Garbage additions, clarification, corrections

Garbage additions, clarification, corrections

By Jeff Havens, Staff Writer

Because of the complexity of the garbage tipping story we ran last week several additions and clarifications are necessary.

Addition: Favored rates

Last week, The Rock River Times reported on the City of Rockford’s current 1995-2004 garbage disposal ordinance/contract with Winnebago Reclamation, Inc. The report questioned the financing method, 6% interest, and unaddressed contingencies, to which the city agreed in 1995.

One unaddressed contingency was a process to verify that the city receives the “Favored Rate,” which is mandated in the ordinance/contract. In other words, no one dumps and is charged, at a rate that is less than what the city receives—the city gets the lowest rate. Further investigation suggests that the city is not getting the “Favored Rate.”

Currently, the city pays $52.33 per ton to dump its trash into Pagel Pit. Pagel Pit is owned by William Charles, Ltd, which also owns Winnebago Reclamation. Dean Falkner, the Rock River Water

Reclamation District director, confirmed that the district has dumped its “sludge” into Pagel Pit for $23.50 per ton, for years.

However, Falkner says by the end of this year the district will no longer be dumping sludge into Pagel Pit.

The question of whether the district’s disposal rate should also apply to the city’s disposal rate, is one of understanding the relationship the district’s sludge has to the city’s trash.

Sludge consists of about 25% solid wastes and 75% liquid wastes that are derived from raw sewage. Falkner says that most of the liquids in the sludge are contained within bacterial cells.

The district has its sludge transported to Pagel Pit, where it is dumped. This is the same dumping site for Rockford’s trash, which primarily consists of paper.

Sources say the liquid in the district’s sludge is absorbed by the city’s paper waste. The absorption of the liquid helps prevent disease-causing organisms from filtering through to the ground water via bacterial activity.

In addition, the absorption also

aids in preventing liquids from pooling on the surface of the landfill. Prevention of pooled liquids on the surface of the landfill is necessary because of its potential to provide breeding and feeding grounds for

disease-causing organisms.

According to sources, the district’s sludge needs the city’s paper waste to absorb liquids. Therefore, the city’s $52.33 per ton should drop to the same rate as

the district’s $23.50 per ton.


Simple vs. Compound “growth”

Last week’s article used the terms “simple interest formula” and “compound interest formula.” Later, the terms were shortened to “simple interest” and “compound interest.” More appropriate synonyms would have been “simple growth” and “compound growth.”

Questions were also raised as to how to compute simple and compound growth:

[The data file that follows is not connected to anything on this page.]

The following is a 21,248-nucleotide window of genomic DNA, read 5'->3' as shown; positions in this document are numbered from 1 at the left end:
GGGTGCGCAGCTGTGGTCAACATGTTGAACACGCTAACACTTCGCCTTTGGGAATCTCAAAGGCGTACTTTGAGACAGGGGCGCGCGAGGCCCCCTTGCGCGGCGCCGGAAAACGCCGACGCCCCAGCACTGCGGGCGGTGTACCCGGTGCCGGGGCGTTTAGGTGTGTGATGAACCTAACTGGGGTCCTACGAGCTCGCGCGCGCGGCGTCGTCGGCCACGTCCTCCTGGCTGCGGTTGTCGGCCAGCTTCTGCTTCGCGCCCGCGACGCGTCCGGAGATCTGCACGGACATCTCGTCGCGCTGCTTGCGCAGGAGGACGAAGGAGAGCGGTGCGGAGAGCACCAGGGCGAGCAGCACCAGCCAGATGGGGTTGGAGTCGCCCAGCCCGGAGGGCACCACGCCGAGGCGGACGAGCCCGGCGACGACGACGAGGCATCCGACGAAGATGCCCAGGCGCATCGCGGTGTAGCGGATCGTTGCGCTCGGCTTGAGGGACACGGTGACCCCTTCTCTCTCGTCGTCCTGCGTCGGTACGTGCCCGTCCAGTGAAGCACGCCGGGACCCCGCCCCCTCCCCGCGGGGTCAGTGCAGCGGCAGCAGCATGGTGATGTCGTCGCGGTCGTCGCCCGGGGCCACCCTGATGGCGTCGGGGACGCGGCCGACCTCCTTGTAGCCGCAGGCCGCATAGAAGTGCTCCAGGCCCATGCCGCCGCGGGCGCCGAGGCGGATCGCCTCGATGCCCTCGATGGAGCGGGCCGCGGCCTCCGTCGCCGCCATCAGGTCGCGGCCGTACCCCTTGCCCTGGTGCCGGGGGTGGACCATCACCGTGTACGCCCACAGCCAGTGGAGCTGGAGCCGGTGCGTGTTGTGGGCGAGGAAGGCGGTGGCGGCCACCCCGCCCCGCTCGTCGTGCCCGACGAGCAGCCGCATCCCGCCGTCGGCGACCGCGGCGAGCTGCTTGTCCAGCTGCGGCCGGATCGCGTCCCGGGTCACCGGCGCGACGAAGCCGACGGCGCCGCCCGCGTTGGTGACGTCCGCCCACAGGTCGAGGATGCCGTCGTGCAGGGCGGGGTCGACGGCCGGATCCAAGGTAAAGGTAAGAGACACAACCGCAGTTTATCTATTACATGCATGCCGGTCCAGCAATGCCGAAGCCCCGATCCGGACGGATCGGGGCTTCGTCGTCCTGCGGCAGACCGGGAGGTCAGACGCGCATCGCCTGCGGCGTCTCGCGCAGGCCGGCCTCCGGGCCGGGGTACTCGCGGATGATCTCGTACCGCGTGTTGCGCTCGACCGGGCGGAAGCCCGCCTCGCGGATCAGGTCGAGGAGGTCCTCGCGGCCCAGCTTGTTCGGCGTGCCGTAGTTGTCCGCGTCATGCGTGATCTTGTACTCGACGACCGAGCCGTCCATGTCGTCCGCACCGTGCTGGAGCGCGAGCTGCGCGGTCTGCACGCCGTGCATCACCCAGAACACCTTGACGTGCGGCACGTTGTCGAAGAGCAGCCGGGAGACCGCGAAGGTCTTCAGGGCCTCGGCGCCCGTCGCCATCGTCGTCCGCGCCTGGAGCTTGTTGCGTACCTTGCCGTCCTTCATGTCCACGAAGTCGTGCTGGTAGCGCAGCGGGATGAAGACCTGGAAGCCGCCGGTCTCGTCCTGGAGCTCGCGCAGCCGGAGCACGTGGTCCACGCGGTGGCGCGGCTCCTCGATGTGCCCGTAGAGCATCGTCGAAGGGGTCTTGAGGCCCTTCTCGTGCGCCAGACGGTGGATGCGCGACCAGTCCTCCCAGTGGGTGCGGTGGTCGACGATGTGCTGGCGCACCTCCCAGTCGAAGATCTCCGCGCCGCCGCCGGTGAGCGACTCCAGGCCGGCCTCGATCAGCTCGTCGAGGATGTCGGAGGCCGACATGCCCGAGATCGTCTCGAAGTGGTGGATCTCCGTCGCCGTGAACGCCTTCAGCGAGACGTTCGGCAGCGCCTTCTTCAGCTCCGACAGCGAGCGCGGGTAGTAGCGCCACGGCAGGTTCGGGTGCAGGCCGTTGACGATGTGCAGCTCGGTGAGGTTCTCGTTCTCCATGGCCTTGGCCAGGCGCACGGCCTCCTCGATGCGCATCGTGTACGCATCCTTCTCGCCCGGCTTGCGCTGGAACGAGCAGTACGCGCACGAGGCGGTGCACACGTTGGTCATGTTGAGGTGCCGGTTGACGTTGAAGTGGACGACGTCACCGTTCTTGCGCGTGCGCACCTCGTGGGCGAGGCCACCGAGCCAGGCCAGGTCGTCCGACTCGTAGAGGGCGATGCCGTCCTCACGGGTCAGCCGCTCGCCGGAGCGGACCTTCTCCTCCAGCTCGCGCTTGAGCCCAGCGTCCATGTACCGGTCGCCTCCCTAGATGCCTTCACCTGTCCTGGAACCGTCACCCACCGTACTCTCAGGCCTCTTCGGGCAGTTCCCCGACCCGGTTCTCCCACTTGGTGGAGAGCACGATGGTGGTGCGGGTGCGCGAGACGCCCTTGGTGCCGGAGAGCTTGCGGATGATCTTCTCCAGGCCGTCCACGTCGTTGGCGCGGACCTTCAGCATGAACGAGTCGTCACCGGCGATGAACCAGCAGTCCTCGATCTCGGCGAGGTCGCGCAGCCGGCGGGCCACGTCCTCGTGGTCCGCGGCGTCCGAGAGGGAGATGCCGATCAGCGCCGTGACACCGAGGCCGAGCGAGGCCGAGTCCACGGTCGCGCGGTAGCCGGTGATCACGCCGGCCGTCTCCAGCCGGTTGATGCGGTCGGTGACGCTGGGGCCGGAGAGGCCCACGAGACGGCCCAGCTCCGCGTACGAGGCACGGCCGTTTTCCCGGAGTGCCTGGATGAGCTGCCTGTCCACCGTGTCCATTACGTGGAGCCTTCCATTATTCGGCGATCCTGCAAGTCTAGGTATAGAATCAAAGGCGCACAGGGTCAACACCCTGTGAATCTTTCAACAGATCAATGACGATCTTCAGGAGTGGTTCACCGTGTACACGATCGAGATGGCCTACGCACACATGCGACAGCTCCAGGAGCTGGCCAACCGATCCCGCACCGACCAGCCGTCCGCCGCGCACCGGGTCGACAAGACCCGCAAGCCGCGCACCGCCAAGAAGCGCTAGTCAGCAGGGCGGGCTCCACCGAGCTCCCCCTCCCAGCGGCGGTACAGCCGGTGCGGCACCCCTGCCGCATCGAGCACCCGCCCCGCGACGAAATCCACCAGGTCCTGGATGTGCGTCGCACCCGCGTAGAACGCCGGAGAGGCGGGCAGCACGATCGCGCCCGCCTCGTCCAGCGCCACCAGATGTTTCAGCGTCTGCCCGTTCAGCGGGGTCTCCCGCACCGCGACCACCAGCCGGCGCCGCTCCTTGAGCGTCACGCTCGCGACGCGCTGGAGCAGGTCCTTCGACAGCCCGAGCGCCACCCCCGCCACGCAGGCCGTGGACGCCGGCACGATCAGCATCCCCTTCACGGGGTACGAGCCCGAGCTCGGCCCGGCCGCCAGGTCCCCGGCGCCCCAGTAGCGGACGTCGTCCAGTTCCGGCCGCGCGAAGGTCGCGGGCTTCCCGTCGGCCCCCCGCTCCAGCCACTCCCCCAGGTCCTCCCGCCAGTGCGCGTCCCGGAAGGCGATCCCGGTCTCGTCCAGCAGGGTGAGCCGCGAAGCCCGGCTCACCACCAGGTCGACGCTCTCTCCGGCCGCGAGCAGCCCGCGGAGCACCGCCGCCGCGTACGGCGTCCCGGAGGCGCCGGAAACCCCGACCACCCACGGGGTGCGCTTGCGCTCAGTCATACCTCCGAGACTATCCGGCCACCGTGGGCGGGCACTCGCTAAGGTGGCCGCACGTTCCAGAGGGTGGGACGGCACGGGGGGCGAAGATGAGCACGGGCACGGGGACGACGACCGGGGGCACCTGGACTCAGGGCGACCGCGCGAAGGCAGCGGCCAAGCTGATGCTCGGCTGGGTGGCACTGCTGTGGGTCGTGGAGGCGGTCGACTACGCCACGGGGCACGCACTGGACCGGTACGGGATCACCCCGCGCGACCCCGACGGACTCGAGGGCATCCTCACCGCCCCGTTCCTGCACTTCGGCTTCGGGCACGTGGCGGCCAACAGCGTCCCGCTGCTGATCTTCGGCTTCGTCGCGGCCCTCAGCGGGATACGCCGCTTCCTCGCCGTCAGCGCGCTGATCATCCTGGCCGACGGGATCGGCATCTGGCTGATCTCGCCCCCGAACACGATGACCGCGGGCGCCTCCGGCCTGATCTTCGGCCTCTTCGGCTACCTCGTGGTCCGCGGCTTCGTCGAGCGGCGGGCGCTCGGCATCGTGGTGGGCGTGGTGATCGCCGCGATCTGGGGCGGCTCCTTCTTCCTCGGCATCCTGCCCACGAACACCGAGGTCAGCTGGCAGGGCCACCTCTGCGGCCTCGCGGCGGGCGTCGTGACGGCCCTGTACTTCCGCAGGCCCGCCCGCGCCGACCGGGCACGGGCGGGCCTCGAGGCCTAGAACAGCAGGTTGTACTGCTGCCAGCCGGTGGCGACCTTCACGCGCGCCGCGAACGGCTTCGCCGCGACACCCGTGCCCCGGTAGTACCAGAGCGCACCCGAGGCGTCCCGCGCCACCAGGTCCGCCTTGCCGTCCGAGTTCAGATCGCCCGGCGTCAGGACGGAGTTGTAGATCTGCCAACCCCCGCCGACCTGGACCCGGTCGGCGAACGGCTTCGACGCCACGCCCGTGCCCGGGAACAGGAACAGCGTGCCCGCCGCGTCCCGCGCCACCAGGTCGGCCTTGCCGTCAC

The simple growth formula is given by:

i = prt.

Where i is the growth by an amount p at an annual rate r for t years.

e.g., What is the rate, in dollars per ton, Rockford will pay in 2004 if the initial rate in

1995 is $34.80 per ton, computed at 3.37% simple growth?

i = rate change, p = $34.80 per ton, r = (3.37%/100%) = 0.0337, t = 9 years (age of contract) Step 1) Use the simple growth formula to compute the rate change. i = 34.80 x 0.0337 x 9 = 10.55484

Step 2) Add the rate change to the 1995 rate. 10.55484 + 34.80 = 45.35484 = $45.35 per ton in 2004. This is the rate in the report.

The compound growth formula is given by:

A = P(1 + r/k)kt

Where P is the initial amount at an annual rate r, compounded k times per year, the amount A after t years.

e.g., What is the rate, in dollars per ton, Rockford will pay in 2004 if the initial rate in 1995 is $34.80 per ton, computed at 6% compound growth?

A = rate in 2004, P = $34.80 per ton, r = (6%/100%) = 0.06, k = 1, t = 9 years (age of contract). Note that age of the contract for calculation purposes is 0 years in 1995 (see table on bottom of page 11, in the Oct. 9th issue). A = 34.80 x (1 + 0.06/1) 1 x 9

A = 34.80 x (1 + 0.06)9

A = 34.80 x 1.689479

A = 58.793868 = $58.79 per ton. This is the rate in the report and described in the ordinance/contract for 2004.


1. The first paragraph on page 12 should read, “This figure does not include the fees that could be charged for ‘cover’ at the landfill.” Last week’s issue read, “This figure does include.”

2. Under the “Janesville landfill” subheading the seventh paragraph should have read, “This year Alderman Beach estimates that, at most, it would cost the city about $30 per ton to transfer and dump Rockford’s trash into Janesville’s landfill.” The word “collect” was incorrect in the sentence.

3. A source indicates that the company Woodcycle has changed its name to Rockford Composting.

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